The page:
Because these laws are effectively invented by the courts or by a quasi-government that doesn't really have its own police forces or much of an enforcement infrastructure, this means many EU regulations aren't really enforced. Compliance is kind of on the honour system. So if you're selling compliance, but it costs a lot more than a US based solution that basically ignores these rules whilst claiming they don't, then you'll lose out to your competitors.

The final problem is, again, all this stuff is just legal posturing. The EU has a long history of having intelligence agencies just as aggressive as the NSA, and cutting deals with the USA to get access to US intelligence in return for data (see the SWIFT transfer programme). The EU and its fans like to claim there's some sort of deep cultural difference between Europe and America with regards to privacy, but when you strip away the press releases and look at the actions these countries/EU really make, there's virtually no difference. This is another reason why banks and other firms don't take it too seriously at their core.


>I worked on fintech projects in Europe

I don't see the problem, buy HP Enterprise Hardware (Support is based in Czech Republic), install Suse for example (but not RedHat), ask a Data-center of your wish, place your Hardware there make your own 'cloud'...profit?


As I said, it’s definitely possible. We did create and maintain our own clusters. That’s way more expensive and time consuming than using existing offering from public clouds, and you are in your own in case of issues. Your competitors who don’t have that kind of requirements can build and iterate on their products way faster.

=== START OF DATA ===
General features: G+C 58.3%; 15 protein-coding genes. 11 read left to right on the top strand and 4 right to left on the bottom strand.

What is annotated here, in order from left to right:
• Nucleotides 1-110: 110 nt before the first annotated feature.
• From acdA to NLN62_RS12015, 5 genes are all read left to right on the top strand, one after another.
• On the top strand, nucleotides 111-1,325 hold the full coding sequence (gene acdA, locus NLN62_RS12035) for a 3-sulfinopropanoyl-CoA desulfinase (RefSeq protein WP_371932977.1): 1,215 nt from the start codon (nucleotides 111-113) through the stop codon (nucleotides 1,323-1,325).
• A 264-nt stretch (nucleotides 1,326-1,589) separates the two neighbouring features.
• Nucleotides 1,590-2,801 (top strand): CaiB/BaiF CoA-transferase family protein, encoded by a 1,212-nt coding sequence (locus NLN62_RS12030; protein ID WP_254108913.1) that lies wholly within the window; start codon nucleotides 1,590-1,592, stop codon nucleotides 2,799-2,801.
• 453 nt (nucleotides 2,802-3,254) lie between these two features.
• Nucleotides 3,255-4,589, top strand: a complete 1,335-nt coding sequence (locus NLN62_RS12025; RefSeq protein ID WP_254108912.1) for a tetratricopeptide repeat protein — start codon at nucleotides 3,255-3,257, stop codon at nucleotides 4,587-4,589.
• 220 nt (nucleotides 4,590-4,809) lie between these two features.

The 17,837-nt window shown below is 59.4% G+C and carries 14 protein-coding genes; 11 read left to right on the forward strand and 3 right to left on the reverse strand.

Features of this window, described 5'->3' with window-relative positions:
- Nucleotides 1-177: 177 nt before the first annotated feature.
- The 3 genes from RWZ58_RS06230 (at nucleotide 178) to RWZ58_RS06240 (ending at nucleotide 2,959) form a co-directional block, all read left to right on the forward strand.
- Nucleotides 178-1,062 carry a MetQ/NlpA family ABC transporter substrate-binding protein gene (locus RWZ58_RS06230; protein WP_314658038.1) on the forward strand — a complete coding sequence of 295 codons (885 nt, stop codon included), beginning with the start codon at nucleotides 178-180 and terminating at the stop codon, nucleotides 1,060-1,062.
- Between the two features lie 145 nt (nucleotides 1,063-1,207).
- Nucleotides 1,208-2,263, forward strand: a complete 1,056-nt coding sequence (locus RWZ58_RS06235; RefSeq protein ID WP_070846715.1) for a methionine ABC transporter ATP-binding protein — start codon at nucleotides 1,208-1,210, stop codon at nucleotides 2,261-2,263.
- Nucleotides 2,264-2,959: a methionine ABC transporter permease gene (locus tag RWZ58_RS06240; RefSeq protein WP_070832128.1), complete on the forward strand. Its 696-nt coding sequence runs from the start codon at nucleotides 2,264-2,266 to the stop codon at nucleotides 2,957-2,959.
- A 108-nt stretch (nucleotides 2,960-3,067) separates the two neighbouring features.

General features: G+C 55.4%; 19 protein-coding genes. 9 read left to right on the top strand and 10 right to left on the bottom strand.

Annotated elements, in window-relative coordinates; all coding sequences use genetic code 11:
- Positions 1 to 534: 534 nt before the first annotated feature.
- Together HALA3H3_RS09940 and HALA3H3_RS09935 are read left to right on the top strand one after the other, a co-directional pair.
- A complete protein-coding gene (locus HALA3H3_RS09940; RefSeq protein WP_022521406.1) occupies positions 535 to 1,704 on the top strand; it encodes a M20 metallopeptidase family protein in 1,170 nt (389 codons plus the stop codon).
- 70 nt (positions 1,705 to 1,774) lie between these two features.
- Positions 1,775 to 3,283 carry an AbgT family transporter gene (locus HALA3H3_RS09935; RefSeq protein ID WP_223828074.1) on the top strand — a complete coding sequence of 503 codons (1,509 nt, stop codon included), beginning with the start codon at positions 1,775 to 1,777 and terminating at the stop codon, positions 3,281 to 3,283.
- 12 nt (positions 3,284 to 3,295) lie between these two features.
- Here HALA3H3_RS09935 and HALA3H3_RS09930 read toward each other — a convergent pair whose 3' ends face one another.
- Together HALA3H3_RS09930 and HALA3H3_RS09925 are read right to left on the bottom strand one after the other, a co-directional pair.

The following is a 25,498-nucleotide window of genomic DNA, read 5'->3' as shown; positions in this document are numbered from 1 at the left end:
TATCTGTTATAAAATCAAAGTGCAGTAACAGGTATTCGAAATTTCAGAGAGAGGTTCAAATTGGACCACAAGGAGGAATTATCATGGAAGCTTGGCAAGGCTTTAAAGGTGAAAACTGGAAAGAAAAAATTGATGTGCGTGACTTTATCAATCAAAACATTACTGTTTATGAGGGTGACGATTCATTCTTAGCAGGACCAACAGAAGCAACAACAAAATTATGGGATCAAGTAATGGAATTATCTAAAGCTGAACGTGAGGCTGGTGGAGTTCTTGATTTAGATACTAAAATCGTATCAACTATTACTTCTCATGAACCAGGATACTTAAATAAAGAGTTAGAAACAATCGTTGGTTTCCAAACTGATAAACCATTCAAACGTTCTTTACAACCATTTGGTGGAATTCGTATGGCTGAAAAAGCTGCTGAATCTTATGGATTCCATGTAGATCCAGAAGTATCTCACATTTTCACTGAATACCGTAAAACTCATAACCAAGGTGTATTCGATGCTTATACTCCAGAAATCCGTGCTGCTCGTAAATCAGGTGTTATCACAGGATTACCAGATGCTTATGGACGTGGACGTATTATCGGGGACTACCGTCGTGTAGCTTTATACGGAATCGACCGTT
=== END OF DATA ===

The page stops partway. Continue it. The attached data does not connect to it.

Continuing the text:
>That’s way more expensive

I had the pure opposite compared to AWS, with own Cloud we safe d around 80% expenses, calculated with additional manpower about 35%...but still 35% is really something.


This. Worst-case you end up being forced to use some terribly implemented private cloud solution which ends up being even more expensive and time consuming than deploying your own hardware.


>Worst-case

Then implement it very well, you know like you should do it with the base when you build a House.


k8s to the rescue ;-)


I don’t know if you’re joking or not, in the case of those fintech projects I’ve been part of a migration to k8s. That was already in progress 3 years ago when I joined the company, and it wasn’t completed when I left beginning of this year.

Managing your own k8s in production isn’t a simple task at all :(


That is true, i was asked to implement k8s in 6 month, they said so i have plenty of time to find all problem (i try'd really hard not to start laughing)